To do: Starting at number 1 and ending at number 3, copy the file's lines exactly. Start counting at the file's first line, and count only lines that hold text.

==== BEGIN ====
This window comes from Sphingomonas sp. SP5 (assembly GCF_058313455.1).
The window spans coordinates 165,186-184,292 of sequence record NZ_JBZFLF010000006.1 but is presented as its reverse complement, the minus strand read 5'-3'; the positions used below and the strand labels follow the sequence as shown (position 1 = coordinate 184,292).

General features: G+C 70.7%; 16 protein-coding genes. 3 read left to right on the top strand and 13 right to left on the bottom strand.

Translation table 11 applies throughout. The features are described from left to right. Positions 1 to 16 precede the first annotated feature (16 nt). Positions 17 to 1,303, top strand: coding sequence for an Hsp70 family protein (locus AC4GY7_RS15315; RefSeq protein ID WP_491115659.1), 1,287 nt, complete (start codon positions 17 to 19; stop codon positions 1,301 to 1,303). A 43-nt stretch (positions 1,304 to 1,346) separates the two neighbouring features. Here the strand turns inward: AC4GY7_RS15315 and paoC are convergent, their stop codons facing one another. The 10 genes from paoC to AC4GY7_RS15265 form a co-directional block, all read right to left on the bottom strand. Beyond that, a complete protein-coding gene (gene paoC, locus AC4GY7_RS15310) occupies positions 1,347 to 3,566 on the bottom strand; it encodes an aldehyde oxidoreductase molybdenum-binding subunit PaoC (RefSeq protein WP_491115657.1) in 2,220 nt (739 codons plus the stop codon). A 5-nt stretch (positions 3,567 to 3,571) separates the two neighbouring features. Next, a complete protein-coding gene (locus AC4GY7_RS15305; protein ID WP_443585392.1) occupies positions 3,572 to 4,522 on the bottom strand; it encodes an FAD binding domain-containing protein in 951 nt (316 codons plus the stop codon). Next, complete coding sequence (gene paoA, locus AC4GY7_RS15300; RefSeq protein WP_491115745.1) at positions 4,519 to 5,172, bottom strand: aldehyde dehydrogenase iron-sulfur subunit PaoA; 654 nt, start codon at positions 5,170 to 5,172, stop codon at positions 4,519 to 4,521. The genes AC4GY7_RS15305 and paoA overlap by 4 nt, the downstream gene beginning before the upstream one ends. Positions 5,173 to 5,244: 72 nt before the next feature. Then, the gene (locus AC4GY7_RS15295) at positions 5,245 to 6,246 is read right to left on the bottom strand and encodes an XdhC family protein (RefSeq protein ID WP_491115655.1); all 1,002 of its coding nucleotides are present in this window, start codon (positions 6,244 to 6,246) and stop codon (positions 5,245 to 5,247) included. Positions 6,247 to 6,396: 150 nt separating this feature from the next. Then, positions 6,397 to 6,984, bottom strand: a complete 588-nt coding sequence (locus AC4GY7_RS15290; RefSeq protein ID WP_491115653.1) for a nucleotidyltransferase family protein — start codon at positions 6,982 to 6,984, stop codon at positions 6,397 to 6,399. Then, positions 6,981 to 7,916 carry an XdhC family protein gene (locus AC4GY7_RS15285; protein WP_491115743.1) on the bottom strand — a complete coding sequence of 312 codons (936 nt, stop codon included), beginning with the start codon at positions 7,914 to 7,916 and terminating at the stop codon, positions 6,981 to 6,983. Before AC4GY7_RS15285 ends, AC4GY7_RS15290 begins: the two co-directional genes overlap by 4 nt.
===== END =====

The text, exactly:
This window comes from Sphingomonas sp. SP5 (assembly GCF_058313455.1).
The window spans coordinates 165,186-184,292 of sequence record NZ_JBZFLF010000006.1 but is presented as its reverse complement, the minus strand read 5'-3'; the positions used below and the strand labels follow the sequence as shown (position 1 = coordinate 184,292).

General features: G+C 70.7%; 16 protein-coding genes. 3 read left to right on the top strand and 13 right to left on the bottom strand.